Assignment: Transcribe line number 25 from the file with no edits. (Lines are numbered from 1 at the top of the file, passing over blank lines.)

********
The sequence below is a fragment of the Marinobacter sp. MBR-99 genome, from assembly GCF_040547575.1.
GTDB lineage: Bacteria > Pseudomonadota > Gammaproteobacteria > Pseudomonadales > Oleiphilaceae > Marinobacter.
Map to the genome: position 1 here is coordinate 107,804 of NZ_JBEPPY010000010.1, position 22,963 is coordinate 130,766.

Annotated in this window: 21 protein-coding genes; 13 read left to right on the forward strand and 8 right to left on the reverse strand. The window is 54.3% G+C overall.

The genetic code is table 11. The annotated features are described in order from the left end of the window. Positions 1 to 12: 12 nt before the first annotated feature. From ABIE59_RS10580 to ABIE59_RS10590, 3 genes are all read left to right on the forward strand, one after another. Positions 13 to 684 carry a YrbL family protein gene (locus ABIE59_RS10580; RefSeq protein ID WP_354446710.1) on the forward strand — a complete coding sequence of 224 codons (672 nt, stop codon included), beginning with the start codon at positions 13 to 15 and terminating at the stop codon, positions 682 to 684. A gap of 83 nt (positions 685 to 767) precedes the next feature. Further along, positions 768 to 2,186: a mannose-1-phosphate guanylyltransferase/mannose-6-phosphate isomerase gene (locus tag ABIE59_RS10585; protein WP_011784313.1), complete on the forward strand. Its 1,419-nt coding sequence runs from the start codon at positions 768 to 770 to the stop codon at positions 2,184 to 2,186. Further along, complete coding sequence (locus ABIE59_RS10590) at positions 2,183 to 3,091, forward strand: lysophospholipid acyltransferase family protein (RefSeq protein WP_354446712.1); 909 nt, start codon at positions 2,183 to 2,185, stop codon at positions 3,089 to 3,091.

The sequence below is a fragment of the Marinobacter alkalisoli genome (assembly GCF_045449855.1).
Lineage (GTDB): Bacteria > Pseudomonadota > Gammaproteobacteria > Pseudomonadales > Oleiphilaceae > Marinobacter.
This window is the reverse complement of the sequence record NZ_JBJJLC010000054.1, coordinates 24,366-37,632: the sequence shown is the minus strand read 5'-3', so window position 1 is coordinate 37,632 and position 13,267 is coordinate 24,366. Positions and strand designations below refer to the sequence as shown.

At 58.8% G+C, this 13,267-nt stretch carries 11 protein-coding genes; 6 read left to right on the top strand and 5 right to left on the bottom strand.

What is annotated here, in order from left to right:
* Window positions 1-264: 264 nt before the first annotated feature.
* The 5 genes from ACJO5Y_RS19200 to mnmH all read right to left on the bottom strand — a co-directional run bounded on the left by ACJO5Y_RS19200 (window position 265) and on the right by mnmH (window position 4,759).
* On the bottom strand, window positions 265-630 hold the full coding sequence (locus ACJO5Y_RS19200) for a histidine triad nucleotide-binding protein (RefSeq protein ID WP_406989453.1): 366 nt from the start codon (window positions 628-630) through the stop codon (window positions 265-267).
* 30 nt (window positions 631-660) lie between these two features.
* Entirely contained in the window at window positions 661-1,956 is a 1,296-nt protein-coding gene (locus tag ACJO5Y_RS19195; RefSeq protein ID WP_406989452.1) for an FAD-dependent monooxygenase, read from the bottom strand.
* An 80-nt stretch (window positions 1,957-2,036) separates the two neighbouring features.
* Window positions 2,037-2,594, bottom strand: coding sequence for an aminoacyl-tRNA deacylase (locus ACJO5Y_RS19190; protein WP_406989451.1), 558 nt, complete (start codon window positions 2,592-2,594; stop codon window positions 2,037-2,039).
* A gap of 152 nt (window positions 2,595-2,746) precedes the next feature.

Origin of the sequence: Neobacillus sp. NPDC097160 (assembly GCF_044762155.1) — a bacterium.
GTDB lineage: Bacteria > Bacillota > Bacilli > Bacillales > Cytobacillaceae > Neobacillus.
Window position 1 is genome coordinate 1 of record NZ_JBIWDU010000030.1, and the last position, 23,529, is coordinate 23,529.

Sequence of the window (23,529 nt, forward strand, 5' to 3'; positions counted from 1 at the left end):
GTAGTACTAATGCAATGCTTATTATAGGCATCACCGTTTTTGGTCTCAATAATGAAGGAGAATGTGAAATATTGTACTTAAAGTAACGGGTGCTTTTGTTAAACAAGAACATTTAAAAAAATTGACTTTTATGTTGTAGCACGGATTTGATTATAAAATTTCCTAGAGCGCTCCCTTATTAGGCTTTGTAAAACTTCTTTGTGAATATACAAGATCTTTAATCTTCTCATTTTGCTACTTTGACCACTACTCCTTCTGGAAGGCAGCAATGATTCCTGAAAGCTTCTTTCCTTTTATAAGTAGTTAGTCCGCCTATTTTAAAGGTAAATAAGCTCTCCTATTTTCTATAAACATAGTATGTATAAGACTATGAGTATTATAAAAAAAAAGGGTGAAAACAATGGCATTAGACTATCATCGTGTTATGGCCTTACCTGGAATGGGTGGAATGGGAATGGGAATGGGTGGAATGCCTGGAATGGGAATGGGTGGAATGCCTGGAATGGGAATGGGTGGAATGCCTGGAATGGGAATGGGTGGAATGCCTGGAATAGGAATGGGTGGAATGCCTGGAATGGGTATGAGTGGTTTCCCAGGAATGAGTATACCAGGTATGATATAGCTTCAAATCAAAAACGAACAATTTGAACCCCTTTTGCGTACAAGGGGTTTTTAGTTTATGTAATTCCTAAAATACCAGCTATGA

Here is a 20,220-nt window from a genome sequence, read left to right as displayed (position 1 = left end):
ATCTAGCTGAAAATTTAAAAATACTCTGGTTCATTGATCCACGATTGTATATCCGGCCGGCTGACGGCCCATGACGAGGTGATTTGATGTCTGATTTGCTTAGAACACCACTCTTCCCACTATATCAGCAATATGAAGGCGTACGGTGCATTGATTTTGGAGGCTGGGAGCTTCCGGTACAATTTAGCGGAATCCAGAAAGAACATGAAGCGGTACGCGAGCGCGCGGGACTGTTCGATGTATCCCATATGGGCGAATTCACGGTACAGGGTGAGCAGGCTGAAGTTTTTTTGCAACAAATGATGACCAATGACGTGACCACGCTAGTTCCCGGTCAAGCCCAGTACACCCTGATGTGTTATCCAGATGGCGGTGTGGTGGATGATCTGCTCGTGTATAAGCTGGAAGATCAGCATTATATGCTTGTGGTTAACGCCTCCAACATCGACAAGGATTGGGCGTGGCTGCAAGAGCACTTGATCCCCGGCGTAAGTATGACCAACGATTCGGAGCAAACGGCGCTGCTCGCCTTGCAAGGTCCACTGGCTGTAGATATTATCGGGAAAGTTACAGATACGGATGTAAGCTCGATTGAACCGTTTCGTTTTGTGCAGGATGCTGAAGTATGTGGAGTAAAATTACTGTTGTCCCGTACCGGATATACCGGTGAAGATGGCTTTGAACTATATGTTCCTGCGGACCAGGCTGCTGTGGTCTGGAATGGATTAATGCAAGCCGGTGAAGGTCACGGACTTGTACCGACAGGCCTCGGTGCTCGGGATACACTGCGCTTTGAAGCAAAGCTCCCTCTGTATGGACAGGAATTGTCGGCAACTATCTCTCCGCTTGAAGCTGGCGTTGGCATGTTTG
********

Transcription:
ATCTAGCTGAAAATTTAAAAATACTCTGGTTCATTGATCCACGATTGTATATCCGGCCGGCTGACGGCCCATGACGAGGTGATTTGATGTCTGATTTGCTTAGAACACCACTCTTCCCACTATATCAGCAATATGAAGGCGTACGGTGCATTGATTTTGGAGGCTGGGAGCTTCCGGTACAATTTAGCGGAATCCAGAAAGAACATGAAGCGGTACGCGAGCGCGCGGGACTGTTCGATGTATCCCATATGGGCGAATTCACGGTACAGGGTGAGCAGGCTGAAGTTTTTTTGCAACAAATGATGACCAATGACGTGACCACGCTAGTTCCCGGTCAAGCCCAGTACACCCTGATGTGTTATCCAGATGGCGGTGTGGTGGATGATCTGCTCGTGTATAAGCTGGAAGATCAGCATTATATGCTTGTGGTTAACGCCTCCAACATCGACAAGGATTGGGCGTGGCTGCAAGAGCACTTGATCCCCGGCGTAAGTATGACCAACGATTCGGAGCAAACGGCGCTGCTCGCCTTGCAAGGTCCACTGGCTGTAGATATTATCGGGAAAGTTACAGATACGGATGTAAGCTCGATTGAACCGTTTCGTTTTGTGCAGGATGCTGAAGTATGTGGAGTAAAATTACTGTTGTCCCGTACCGGATATACCGGTGAAGATGGCTTTGAACTATATGTTCCTGCGGACCAGGCTGCTGTGGTCTGGAATGGATTAATGCAAGCCGGTGAAGGTCACGGACTTGTACCGACAGGCCTCGGTGCTCGGGATACACTGCGCTTTGAAGCAAAGCTCCCTCTGTATGGACAGGAATTGTCGGCAACTATCTCTCCGCTTGAAGCTGGCGTTGGCATGTTTG